5 Steps to a Successful Personal Statement
Tell a story.
650 is exactly the number of words you have to get the admissions committee interested in your story. Exactly the specific story, not a summary of your life or a listing of your academic achievements.
The best essays are written in narrative form: they have an introduction, a climax, and the whole story evokes some emotion in the reader. A bare retelling of life events sounds very boring, even if everything is written beautifully and competently. People from the admissions committee have already looked at your grades, impressed with your SAT scores and read about all your pro papers reviews. The point of this essay is to tell about a small part of your life that taught you something and changed something in your mind. Tell a story about yourself as if you were telling it to your friends or mentors.
Make your personality the center of the essay.
One of the most common mistakes students make is writing an essay on a topic revolving around the university. The Personal Statement, which is the name of the Common App essay, is not a motivational letter and has nothing to do with it. When the university wants to see if you want to attend a given academic essay, it will ask you to write a supplementary (supplementary) essay. And the supplementary essay should be about you as an individual. Your thoughts, your deeds, your doubts, and your actions are what the admissions committee wants to know about you.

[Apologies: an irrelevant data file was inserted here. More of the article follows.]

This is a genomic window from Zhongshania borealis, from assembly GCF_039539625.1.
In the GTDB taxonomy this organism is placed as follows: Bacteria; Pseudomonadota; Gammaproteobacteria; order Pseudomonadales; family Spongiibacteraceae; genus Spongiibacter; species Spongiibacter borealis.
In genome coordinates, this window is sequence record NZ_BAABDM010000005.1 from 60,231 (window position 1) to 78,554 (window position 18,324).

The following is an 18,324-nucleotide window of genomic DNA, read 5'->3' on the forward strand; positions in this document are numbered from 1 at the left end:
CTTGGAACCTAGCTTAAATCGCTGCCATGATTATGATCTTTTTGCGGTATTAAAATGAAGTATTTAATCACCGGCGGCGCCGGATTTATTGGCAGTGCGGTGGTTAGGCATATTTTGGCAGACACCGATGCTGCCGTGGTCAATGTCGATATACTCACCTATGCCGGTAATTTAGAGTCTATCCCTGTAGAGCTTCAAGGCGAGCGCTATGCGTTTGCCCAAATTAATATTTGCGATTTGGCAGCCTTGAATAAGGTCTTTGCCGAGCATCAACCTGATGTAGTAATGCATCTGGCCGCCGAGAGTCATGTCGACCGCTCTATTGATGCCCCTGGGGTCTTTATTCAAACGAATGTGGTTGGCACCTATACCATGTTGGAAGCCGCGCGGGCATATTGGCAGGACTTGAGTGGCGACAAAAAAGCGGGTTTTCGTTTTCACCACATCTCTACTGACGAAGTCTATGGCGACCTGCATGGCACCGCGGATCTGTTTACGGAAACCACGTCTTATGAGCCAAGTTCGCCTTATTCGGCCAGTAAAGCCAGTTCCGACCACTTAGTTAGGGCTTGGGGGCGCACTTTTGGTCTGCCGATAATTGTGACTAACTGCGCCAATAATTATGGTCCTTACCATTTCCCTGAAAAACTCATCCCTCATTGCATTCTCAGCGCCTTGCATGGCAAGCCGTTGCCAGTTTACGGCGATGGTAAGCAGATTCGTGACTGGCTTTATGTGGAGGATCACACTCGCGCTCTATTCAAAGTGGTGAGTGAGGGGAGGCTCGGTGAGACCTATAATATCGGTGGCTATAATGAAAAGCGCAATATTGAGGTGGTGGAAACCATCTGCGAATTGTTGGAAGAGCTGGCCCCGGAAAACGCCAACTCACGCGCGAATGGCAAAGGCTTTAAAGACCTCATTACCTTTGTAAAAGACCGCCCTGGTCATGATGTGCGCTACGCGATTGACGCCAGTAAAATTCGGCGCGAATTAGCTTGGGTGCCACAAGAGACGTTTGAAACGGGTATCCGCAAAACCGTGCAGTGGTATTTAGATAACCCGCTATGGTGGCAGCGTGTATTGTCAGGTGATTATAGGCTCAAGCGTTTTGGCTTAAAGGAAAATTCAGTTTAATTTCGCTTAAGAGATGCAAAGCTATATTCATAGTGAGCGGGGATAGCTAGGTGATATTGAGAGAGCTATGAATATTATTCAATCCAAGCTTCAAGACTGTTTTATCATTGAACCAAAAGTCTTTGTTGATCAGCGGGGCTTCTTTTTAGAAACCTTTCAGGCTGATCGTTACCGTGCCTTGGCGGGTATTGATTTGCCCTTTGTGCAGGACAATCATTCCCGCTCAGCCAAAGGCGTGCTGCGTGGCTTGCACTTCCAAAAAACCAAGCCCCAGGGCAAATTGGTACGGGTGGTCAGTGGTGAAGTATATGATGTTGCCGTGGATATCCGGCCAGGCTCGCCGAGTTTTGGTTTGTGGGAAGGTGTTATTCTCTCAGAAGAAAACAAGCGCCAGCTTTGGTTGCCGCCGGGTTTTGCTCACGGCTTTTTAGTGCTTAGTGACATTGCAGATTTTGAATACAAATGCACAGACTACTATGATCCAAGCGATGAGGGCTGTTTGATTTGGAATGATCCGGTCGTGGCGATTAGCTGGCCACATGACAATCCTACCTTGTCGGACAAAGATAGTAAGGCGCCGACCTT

Prove that you are a person alive with your own feelings and dreams
Before Admissions reads your essay, you are just a set of numbers to them without any personality. Admissions officers are just as ordinary people who are immersed in your story and experience human emotion as they read it. They are bored reading a boring essay, fun reading a fun essay, and sad reading a sad essay. It's really very simple.
You have to show what you're thinking, what you care about, what you're worried about. In English, it's called self-reflection. For example, if you just talk about how you played basketball on the team for five years, but then you decided to quit, that's not enough. You must answer the questions, "How did I feel at that time?" "What thoughts made me make that decision?" "What conclusions did I draw from this experience?"
Avoid cliché essays
Most hackneyed topics:
I'm a student from another country and that's my strength. I've moved around a lot and lived in different countries, which has allowed me to see the world in a different light.
I was failing at something, but then I decided to work very hard and ended up succeeding.
I volunteered in a low-income community and after that I realized how lucky I am and how lucky I am in life.
I competed with my team and saved them because of my leadership skills.
No one ever believed in me and I'm going to prove everyone wrong.
And while all of these essay topics are very good and can really tell you something about you, they are very hackneyed. If you are going to write on one of these topics, try to make it special, add your own twist.
Don't repeat what you've already written in another essay
As I mentioned above, the university usually asks the student to write several essays (at least two). Try not to repeat your thoughts, much less phrases. The limit of each essay is quite small, so it is important to be original and not to repeat yourself.